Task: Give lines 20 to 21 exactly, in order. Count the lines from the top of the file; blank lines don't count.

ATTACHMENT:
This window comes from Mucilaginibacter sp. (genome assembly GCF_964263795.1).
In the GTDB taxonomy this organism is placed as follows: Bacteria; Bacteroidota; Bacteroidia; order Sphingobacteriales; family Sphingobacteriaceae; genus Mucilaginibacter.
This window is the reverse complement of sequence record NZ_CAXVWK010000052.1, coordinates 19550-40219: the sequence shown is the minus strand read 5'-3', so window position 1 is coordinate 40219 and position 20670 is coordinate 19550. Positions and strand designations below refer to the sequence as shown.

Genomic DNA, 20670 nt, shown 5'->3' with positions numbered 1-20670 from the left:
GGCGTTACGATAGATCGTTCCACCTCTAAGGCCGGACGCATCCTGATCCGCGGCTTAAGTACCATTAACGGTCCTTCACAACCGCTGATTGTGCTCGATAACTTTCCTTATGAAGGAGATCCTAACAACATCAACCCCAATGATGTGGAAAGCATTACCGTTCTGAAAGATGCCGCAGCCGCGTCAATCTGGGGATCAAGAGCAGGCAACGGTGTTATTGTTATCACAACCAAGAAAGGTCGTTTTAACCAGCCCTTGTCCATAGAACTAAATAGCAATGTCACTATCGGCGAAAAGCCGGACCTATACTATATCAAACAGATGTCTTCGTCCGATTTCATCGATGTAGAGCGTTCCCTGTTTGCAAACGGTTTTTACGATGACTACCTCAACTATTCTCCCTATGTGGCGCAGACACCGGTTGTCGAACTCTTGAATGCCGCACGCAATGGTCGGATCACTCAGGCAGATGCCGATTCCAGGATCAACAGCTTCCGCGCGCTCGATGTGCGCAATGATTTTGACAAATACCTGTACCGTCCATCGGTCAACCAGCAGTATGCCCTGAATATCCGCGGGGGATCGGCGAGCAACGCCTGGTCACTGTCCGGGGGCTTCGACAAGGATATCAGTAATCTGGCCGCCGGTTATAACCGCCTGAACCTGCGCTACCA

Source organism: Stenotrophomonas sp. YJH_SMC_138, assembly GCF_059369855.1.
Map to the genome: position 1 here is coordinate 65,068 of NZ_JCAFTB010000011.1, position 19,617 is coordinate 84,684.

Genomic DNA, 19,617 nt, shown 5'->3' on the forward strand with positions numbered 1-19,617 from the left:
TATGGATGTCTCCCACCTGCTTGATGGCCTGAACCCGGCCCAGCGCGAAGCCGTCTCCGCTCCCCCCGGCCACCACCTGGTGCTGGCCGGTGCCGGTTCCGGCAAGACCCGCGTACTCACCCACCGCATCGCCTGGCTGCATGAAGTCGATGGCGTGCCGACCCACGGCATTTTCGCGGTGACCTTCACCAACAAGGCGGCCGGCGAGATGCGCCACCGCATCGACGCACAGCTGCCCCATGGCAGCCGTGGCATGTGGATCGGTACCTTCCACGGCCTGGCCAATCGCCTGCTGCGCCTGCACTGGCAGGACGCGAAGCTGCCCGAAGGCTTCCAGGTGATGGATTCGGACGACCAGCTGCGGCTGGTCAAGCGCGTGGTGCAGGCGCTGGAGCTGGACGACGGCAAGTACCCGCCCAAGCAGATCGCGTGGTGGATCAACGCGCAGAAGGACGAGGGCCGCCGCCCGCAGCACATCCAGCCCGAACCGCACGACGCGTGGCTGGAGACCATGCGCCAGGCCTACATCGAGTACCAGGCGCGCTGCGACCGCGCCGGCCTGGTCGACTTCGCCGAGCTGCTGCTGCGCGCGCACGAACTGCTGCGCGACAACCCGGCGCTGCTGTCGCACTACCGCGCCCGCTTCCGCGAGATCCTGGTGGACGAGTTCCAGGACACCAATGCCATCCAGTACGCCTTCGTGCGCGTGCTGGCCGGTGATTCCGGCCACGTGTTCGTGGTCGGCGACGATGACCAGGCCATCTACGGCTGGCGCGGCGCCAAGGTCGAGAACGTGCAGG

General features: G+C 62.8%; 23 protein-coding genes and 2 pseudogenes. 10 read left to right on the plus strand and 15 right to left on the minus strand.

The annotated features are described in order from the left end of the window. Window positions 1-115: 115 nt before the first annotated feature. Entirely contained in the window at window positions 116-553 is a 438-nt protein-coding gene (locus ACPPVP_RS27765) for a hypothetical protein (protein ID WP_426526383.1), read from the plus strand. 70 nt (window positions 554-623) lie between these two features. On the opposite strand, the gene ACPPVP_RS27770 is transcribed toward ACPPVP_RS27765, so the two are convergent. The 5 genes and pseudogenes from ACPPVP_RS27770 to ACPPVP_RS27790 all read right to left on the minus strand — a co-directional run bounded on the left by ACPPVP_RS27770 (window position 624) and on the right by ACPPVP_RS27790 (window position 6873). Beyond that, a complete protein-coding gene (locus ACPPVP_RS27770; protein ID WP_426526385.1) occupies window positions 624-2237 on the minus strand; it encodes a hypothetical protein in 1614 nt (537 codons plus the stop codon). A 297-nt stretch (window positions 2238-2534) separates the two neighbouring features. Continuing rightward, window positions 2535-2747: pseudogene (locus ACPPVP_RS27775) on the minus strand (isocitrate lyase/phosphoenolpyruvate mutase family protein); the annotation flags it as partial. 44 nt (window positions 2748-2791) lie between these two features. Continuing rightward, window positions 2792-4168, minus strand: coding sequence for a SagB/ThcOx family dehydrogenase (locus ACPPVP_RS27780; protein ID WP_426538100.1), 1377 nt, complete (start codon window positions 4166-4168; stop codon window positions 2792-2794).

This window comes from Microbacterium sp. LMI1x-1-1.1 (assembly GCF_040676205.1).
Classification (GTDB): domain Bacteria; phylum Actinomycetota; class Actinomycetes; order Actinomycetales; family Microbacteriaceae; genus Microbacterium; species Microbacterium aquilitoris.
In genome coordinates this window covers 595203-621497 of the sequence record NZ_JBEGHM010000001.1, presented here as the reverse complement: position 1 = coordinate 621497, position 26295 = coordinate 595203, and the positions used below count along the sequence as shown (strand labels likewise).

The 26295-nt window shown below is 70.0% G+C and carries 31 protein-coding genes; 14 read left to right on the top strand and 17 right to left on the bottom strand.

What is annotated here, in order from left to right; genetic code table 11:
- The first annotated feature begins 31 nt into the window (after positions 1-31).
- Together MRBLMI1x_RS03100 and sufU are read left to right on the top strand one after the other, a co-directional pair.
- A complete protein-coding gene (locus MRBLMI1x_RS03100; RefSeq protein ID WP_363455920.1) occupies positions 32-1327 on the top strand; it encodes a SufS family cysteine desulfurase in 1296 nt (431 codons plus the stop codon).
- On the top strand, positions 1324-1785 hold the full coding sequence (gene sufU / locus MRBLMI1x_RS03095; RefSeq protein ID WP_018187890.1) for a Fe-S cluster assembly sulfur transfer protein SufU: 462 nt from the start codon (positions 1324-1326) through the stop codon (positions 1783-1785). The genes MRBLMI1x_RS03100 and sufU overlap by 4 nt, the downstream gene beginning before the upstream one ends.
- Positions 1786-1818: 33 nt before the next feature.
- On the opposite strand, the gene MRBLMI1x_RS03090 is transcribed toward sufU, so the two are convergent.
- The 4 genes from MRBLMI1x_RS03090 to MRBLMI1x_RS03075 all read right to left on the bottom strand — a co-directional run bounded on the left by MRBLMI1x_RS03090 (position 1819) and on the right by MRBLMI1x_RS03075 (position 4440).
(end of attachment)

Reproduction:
- On the top strand, positions 1324-1785 hold the full coding sequence (gene sufU / locus MRBLMI1x_RS03095; RefSeq protein ID WP_018187890.1) for a Fe-S cluster assembly sulfur transfer protein SufU: 462 nt from the start codon (positions 1324-1326) through the stop codon (positions 1783-1785). The genes MRBLMI1x_RS03100 and sufU overlap by 4 nt, the downstream gene beginning before the upstream one ends.
- Positions 1786-1818: 33 nt before the next feature.